14 Songs, 1 Hour 12 Minutes

EDITORS’ NOTES

The final album to feature the classic ‘70s lineup of Deep Purple until 1984’s comeback album Perfect Strangers, Who Do You Think We Are shows what a band in conflict can still accomplish, even with egos clashing. Granted—considering the high level the band had been operating on since 1970’s Deep Purple in Rock—only “Woman From Tokyo” (with its killer Ritchie Blackmore riff guiding its way) ranks at the top of their game. Ian Gillan’s lyrics here appear to be trivializing the great musical performances. “Mary Long,” for example, reads like a hilarious parody of ‘70s hard rock, while the playing is tight and superb. “Super Trouper” throws Blackmore and organist Jon Lord into a syncopated groove that continues through the jamming “Rat Bat Blue.” “Our Lady” ensures they end things not on a generic note but with a suitable send-off for the band’s best lineup. Reissues of this album come with recent remixes that alter the sound of the album considerably. Loyalists will be shocked, while newcomers may find it more engaging.

EDITORS’ NOTES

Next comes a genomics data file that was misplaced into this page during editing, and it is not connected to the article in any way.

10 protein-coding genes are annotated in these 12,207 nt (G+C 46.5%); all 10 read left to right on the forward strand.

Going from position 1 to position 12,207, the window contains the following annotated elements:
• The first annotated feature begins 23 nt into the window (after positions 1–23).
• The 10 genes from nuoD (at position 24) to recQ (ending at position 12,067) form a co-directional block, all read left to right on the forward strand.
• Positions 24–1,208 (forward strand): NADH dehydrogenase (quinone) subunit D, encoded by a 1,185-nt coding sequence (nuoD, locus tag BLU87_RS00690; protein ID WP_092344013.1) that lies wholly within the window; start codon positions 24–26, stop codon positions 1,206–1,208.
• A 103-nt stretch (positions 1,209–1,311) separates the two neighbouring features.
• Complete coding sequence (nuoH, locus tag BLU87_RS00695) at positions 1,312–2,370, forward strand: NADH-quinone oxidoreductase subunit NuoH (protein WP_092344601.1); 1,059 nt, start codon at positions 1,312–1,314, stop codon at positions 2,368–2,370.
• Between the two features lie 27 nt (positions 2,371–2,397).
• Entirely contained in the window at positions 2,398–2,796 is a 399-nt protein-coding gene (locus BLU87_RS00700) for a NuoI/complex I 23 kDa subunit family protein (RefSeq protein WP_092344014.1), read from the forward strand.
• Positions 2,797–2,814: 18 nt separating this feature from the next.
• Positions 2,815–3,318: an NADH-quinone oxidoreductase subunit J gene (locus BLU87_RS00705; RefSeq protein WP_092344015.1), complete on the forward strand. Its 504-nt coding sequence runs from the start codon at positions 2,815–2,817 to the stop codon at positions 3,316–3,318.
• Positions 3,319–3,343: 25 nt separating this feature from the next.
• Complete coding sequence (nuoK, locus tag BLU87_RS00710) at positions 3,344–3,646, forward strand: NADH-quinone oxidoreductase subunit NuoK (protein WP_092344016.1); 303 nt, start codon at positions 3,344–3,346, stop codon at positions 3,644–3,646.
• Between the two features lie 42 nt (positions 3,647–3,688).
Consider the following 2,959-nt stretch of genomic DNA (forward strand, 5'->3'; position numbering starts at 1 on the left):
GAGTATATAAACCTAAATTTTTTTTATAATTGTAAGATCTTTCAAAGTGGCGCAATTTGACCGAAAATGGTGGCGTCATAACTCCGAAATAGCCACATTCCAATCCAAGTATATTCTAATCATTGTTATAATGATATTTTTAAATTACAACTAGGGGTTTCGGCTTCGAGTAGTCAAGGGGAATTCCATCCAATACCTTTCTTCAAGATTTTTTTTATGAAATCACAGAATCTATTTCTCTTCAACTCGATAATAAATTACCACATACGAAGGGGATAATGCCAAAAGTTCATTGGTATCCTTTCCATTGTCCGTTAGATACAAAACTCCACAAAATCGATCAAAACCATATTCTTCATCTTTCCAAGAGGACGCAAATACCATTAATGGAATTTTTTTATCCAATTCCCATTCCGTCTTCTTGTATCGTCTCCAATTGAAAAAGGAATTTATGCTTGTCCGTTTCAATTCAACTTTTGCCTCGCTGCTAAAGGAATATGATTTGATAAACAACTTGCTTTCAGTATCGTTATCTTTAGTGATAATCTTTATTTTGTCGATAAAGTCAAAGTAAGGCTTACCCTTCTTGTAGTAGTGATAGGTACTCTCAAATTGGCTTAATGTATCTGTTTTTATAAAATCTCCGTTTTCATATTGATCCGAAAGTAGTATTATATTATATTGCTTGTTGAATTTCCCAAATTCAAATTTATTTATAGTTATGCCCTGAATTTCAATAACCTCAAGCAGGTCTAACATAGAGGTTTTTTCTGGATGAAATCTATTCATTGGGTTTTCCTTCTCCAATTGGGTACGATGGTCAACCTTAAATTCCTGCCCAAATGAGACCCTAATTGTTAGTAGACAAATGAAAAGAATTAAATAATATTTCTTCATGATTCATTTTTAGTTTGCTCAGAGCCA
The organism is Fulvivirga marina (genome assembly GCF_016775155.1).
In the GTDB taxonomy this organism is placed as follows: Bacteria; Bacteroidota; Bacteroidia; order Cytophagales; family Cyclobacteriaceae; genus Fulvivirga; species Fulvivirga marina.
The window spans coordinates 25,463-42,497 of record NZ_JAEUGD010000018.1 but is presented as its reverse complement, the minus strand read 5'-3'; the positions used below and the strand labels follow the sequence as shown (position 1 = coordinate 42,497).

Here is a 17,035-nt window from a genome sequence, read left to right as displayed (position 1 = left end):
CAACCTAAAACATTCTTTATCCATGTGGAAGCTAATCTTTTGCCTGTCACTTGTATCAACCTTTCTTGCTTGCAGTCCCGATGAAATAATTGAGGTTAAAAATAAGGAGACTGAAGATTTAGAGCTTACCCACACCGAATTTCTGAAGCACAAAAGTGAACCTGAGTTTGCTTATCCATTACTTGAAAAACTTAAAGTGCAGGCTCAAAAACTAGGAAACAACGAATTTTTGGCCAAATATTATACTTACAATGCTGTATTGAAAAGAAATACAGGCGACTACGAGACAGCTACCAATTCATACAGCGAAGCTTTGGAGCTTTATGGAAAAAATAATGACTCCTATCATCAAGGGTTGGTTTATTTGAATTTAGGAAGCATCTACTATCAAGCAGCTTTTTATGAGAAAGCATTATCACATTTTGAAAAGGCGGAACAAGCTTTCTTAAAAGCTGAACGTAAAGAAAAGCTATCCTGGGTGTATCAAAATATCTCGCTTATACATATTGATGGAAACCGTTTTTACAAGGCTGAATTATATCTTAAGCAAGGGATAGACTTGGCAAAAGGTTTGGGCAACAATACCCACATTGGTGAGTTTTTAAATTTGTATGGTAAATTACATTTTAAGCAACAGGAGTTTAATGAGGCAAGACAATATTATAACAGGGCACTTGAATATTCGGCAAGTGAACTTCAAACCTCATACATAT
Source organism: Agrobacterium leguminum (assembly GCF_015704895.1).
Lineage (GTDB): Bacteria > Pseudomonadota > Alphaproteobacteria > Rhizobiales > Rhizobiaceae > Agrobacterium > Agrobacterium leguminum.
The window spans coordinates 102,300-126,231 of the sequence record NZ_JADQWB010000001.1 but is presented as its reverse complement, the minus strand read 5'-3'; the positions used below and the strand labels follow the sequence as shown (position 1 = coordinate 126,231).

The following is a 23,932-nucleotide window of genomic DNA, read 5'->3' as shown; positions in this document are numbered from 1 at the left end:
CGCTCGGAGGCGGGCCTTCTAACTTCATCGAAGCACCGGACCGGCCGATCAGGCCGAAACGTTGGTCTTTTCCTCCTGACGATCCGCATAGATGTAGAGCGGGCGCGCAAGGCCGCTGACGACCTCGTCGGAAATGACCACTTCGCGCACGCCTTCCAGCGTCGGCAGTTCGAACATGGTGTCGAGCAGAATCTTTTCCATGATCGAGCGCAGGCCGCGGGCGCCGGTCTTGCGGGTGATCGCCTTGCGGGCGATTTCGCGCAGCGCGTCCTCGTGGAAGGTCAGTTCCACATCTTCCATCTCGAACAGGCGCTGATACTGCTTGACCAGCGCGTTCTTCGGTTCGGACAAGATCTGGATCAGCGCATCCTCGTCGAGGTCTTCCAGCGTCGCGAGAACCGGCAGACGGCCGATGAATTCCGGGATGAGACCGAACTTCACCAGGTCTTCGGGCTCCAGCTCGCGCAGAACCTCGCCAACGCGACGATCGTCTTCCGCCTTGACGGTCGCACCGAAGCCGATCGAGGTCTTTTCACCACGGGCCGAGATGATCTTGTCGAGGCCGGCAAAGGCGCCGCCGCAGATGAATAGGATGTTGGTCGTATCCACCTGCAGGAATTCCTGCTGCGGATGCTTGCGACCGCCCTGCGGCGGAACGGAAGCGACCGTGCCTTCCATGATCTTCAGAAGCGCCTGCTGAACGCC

The final album to feature the classic ‘70s lineup of Deep Purple until 1984’s comeback album Perfect Strangers, Who Do You Think We Are shows what a band in conflict can still accomplish, even with egos clashing. Granted—considering the high level the band had been operating on since 1970’s Deep Purple in Rock—only “Woman From Tokyo” (with its killer Ritchie Blackmore riff guiding its way) ranks at the top of their game. Ian Gillan’s lyrics here appear to be trivializing the great musical performances. “Mary Long,” for example, reads like a hilarious parody of ‘70s hard rock, while the playing is tight and superb. “Super Trouper” throws Blackmore and organist Jon Lord into a syncopated groove that continues through the jamming “Rat Bat Blue.” “Our Lady” ensures they end things not on a generic note but with a suitable send-off for the band’s best lineup. Reissues of this album come with recent remixes that alter the sound of the album considerably. Loyalists will be shocked, while newcomers may find it more engaging.

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